The Orthodox (Chabad) Synagogue

The synagogues

Before the First World War, Odessa contained seven synagogues and forty-nine prayer houses. The oldest was the Brodskaya (Brody), or Choral, SYnagogue, built in 1840. With its four domes, it still towers over the intersection of Pushkin and Jukovysky streets, and archival warehouse today. The beautiful building has been given back to the Jewish community of the city and will be transformed back into a synagogue within a few years.

Only two synagogues are still in service: the Glavnaya (Main) Synagogue and the Hasidic Synagogue. There was also a Dockworkers’ Synagogue (near the port, now in ruins) and even a synagogue for kosher poultry shellers.

The Glavnaya Synagogue was returned to the Jewish community a few years ago after being converted into a gymnasium. Until recently, the markings of a basketball court could still be seen on the floor. The women’s galleries have ben removed, while a wall has been built on the first floor that divides the main room into two sections. The fairly new community manages a school and dormitory and publishes Or Sameakh, a daily newspaper. On holidays like Purim or Passover, the synagogue reverberates with the hubbub of the faithful.

The smaller  Hasidic Synagogue, which has a beautiful interior, was recently removed.

Located on Malaya-Arnautskaya Street, the  Jewish Cultural Center offers Hebrew instruction and organizes various events. At number 9 of this street lived the writers Hayyim Nahman Bialik and Ilya Ilf (from his real name Fainzylberg). Ilf was born in Odessa right near the train station, where a plaque in his memory has been mounted.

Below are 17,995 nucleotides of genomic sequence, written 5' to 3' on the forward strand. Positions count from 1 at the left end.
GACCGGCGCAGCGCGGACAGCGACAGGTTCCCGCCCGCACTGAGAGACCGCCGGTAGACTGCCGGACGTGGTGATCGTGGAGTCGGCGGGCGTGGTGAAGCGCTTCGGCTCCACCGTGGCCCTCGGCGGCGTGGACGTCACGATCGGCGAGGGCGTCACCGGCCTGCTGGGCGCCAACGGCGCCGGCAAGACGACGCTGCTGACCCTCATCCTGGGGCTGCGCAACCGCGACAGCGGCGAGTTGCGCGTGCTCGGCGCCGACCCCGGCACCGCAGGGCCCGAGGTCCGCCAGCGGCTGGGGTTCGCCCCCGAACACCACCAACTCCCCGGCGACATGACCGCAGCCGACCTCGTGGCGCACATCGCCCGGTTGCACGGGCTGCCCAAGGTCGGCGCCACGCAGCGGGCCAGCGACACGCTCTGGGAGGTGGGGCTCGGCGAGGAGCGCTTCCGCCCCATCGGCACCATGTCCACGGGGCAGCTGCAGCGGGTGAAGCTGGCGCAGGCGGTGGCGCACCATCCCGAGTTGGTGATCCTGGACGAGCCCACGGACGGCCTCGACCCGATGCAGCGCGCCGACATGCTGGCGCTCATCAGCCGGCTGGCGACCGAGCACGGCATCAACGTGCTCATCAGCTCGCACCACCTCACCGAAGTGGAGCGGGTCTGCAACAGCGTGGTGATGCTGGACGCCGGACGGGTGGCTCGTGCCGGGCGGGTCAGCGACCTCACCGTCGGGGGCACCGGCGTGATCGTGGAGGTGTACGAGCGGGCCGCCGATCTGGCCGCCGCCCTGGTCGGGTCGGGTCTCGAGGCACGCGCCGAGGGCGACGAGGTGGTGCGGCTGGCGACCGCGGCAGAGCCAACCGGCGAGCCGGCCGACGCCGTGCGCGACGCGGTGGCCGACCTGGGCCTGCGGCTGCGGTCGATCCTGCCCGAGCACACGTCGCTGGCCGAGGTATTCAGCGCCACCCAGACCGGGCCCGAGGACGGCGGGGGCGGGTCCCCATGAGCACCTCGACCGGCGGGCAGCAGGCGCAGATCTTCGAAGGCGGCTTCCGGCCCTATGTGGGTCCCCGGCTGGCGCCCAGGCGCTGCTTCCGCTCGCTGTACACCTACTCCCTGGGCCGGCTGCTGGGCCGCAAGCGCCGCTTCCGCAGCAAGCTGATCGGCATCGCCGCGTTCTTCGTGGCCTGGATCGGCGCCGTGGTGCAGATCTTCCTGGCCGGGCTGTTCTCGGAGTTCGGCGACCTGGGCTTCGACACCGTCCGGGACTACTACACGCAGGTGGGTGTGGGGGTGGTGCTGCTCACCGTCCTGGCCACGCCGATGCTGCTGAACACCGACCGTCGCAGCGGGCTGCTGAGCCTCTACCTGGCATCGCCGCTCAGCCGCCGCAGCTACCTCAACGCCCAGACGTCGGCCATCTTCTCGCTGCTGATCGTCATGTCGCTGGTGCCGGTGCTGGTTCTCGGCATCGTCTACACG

In the footsteps of Isaac Babel

The most famous character set in Jewish Odessa was the bandit Benia Krik, gangster king and hero from Isaac Babel’s Odessa Tales. The writer painted a portrait of the Jewish life of the suburb of Moldavanka: “[…] Our generous mother, a life filled with suckling children, rags out to dry and wedding nights full of suburban chic and the indefatigable vigor of a trooper”.

Isaac Babel

Isaac Babel (1894-1941), born in Odessa in the Moldavanka suburb and author of the Odessa Tales, admired Flaubert and Maupassant and made an impression of Gorki. He joined Semion Budenny’s Red Cavalry during the civil war and, though in favor of the Revolution, was nevertheless arrested in 1939 and executed in 1941. His work, now among classic of twentieth-century fiction, was rediscovered in the 1950s.

Getting your bearings in Odessa os rather difficult, for no map yet exists showing the new street names, while the residents only know the old ones. To find the places depicted by Isaac Babel in Moldavanka, who lived at 23 Dalnitskaya Street, arm yourself with a map, get a sense of the street layout, and compare what you see to Babel’s descriptions.

The shop owned by Liubka Shneeweiss, or Liubka the Cossack, was located at the intersection of Dalnitskaya and Bankoskaya streets, near the present-day Isaac Babel Street (formerly Vinogradnaya). Gluchaya Street, where the gangster took refuge in Yoska Samuelson’s house of tolerance, today bears the name Bougaevskaya, after many years as Instrumentalnaya. Prokhorovskaya Street, where Piatirubel the blacksmith lived, after years as Chvorostin has taken back its previous name.

At the triangular public square formed by Prokhorovskaya’s intersection with Staroportofrankovskaya (Old Free Port) Street, a monument was recently erected commemorating the deportation of ghetto residents to Bogdanovka, Domanievka, Beriozovka, and other Trans-Dniestrian extermination camps between 1941 and 1943. Tens of thousands of Odessa’s Jews died in the camps.